With this two characters who seem to have peaked years ago (or who have not peaked at all), “Sideways” is a great comedy-drama about career, expectations, and the eternal search of being satisfied with the place you occupy in your life. The chemistry between Giamatti and Church provides great moments as their characters deal with failure – both romantic and professional – between all the wine drinking.
Probably the best movie in Payne’s career, “Sideways” is a movie that should definitely be seen by anyone who appreciates great screenwriting and that has a lot of similar themes with “Birdman”.
9. Holy Motors (2012), directed by Leos Carax
You might think this word is being overused, but this movie is utterly one the best films made in this century so far. With a sensorial approach on cinema itself and ultimately being an about this art form, “Holy Motors” explores every single nuance the big screen can provide us.
Following the day of Monsieur Oscar (a name not chosen by chance), we follow the many ‘appointments’ this actor has while we explore a variety of themes, colors and textures in the film. Being a sensorial experience, a piece of art like that by its definition does not fit and cannot be defined by ani kind of writing.
As “Birdman” does when approaching many of the industry’s problems on this and other decades, “Holy Motors”, with multiple viewings, makes us recognize common places and common situations in the film industry, without ever leaving us with a definitive answer.
10. Opening Night (1977), directed by John Cassavetes
Starring Gena Rowlands, John Cassavetes and Ben Gazzara, “Opening Night” follows the story of an actress who has an emotional crisis after a fan dies in an accident trying to meet her after a play. Feeling responsible for the death of her fan, this actress starts to deal with things that might compromise her work in this new play.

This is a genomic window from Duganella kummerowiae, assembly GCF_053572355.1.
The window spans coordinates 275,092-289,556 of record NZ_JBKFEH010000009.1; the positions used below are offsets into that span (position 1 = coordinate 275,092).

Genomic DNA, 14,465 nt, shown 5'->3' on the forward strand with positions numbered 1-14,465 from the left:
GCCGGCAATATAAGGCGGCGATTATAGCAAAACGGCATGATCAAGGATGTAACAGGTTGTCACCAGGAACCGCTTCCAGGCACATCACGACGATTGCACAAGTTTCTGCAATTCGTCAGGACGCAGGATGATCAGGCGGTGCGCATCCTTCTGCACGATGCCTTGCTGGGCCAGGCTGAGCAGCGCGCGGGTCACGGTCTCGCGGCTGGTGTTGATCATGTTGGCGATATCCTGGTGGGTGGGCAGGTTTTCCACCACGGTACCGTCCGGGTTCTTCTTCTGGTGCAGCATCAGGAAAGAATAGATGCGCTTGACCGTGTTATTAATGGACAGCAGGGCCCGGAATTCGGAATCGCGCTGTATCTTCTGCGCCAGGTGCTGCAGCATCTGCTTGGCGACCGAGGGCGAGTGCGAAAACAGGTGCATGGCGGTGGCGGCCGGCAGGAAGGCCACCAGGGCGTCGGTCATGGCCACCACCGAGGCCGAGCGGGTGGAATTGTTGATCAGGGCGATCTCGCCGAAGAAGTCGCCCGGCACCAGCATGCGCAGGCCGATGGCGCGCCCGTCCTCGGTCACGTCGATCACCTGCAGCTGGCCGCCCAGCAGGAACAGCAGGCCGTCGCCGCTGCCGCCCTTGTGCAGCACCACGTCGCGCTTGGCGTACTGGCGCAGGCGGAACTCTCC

With a masterful performance by Rowlands as Myrtle Gordon, “Opening Night” approaches themes such as age and paranoia in an environment where appearance is something that sometimes may count even more than talent or the performance itself for some people.
Marking once again the prolific partnership between Rowlands and her husband John Cassavetes, “Opening Night” is a dark tale about how deep an actress goes to provide the best for her audience, but never forgetting to deal with the duality between herself privately and personally.
Written by Cassavetes, we can easily relate Michael Keaton’s character in “Birdman” to Myrtle Gordon in “Opening Night” in some aspects, especially as people trying to reinvent themselves when others insist on stating that it might be too late for them.
Author bio: Vítor Guima is a filmmaker, writer and musician from São Paulo, Brazil. Every day he watches a movie, reads a few pages from a book, listens to an album and freaks out with the feeling of not having enough time to see everything. You can follow him on Instagram and Facebook.